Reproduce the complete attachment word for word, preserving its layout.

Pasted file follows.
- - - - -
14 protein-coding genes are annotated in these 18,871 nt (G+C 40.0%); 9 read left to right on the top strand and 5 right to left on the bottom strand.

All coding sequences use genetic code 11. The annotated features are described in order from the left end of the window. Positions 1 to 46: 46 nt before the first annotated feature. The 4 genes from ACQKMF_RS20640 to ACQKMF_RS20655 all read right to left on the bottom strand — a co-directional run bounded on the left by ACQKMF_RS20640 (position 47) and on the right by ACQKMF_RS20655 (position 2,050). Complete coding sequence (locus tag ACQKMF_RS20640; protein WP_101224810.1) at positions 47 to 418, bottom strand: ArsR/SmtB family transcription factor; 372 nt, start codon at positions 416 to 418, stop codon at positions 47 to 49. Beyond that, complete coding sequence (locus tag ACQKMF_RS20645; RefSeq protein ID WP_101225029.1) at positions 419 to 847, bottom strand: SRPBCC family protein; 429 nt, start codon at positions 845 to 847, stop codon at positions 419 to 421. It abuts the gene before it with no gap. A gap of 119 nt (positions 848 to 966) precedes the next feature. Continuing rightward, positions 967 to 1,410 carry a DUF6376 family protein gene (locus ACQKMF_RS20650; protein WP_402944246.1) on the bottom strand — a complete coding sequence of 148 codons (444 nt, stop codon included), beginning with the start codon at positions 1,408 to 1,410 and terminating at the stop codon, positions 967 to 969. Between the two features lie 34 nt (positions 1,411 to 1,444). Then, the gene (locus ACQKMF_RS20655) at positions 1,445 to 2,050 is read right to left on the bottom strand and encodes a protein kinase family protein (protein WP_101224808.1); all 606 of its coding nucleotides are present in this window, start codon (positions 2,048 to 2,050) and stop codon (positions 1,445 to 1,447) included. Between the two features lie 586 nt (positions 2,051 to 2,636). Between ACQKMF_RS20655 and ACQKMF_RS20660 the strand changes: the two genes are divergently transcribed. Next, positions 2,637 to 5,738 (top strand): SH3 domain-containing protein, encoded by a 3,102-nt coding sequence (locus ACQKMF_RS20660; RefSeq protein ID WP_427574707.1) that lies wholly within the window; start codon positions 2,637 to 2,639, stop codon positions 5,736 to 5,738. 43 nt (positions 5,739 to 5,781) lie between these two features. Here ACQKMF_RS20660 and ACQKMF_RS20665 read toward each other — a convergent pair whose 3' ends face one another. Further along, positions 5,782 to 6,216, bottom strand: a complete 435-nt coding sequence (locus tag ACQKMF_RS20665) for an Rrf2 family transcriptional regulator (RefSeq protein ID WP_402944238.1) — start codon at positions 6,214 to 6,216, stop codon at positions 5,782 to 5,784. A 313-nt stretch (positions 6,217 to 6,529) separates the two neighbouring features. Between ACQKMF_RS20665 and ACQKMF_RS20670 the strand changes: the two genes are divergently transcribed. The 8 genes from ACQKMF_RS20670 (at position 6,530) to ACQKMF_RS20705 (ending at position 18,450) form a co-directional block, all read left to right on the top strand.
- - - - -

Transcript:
14 protein-coding genes are annotated in these 18,871 nt (G+C 40.0%); 9 read left to right on the top strand and 5 right to left on the bottom strand.

All coding sequences use genetic code 11. The annotated features are described in order from the left end of the window. Positions 1 to 46: 46 nt before the first annotated feature. The 4 genes from ACQKMF_RS20640 to ACQKMF_RS20655 all read right to left on the bottom strand — a co-directional run bounded on the left by ACQKMF_RS20640 (position 47) and on the right by ACQKMF_RS20655 (position 2,050). Complete coding sequence (locus tag ACQKMF_RS20640; protein WP_101224810.1) at positions 47 to 418, bottom strand: ArsR/SmtB family transcription factor; 372 nt, start codon at positions 416 to 418, stop codon at positions 47 to 49. Beyond that, complete coding sequence (locus tag ACQKMF_RS20645; RefSeq protein ID WP_101225029.1) at positions 419 to 847, bottom strand: SRPBCC family protein; 429 nt, start codon at positions 845 to 847, stop codon at positions 419 to 421. It abuts the gene before it with no gap. A gap of 119 nt (positions 848 to 966) precedes the next feature. Continuing rightward, positions 967 to 1,410 carry a DUF6376 family protein gene (locus ACQKMF_RS20650; protein WP_402944246.1) on the bottom strand — a complete coding sequence of 148 codons (444 nt, stop codon included), beginning with the start codon at positions 1,408 to 1,410 and terminating at the stop codon, positions 967 to 969. Between the two features lie 34 nt (positions 1,411 to 1,444). Then, the gene (locus ACQKMF_RS20655) at positions 1,445 to 2,050 is read right to left on the bottom strand and encodes a protein kinase family protein (protein WP_101224808.1); all 606 of its coding nucleotides are present in this window, start codon (positions 2,048 to 2,050) and stop codon (positions 1,445 to 1,447) included. Between the two features lie 586 nt (positions 2,051 to 2,636). Between ACQKMF_RS20655 and ACQKMF_RS20660 the strand changes: the two genes are divergently transcribed. Next, positions 2,637 to 5,738 (top strand): SH3 domain-containing protein, encoded by a 3,102-nt coding sequence (locus ACQKMF_RS20660; RefSeq protein ID WP_427574707.1) that lies wholly within the window; start codon positions 2,637 to 2,639, stop codon positions 5,736 to 5,738. 43 nt (positions 5,739 to 5,781) lie between these two features. Here ACQKMF_RS20660 and ACQKMF_RS20665 read toward each other — a convergent pair whose 3' ends face one another. Further along, positions 5,782 to 6,216, bottom strand: a complete 435-nt coding sequence (locus tag ACQKMF_RS20665) for an Rrf2 family transcriptional regulator (RefSeq protein ID WP_402944238.1) — start codon at positions 6,214 to 6,216, stop codon at positions 5,782 to 5,784. A 313-nt stretch (positions 6,217 to 6,529) separates the two neighbouring features. Between ACQKMF_RS20665 and ACQKMF_RS20670 the strand changes: the two genes are divergently transcribed. The 8 genes from ACQKMF_RS20670 (at position 6,530) to ACQKMF_RS20705 (ending at position 18,450) form a co-directional block, all read left to right on the top strand.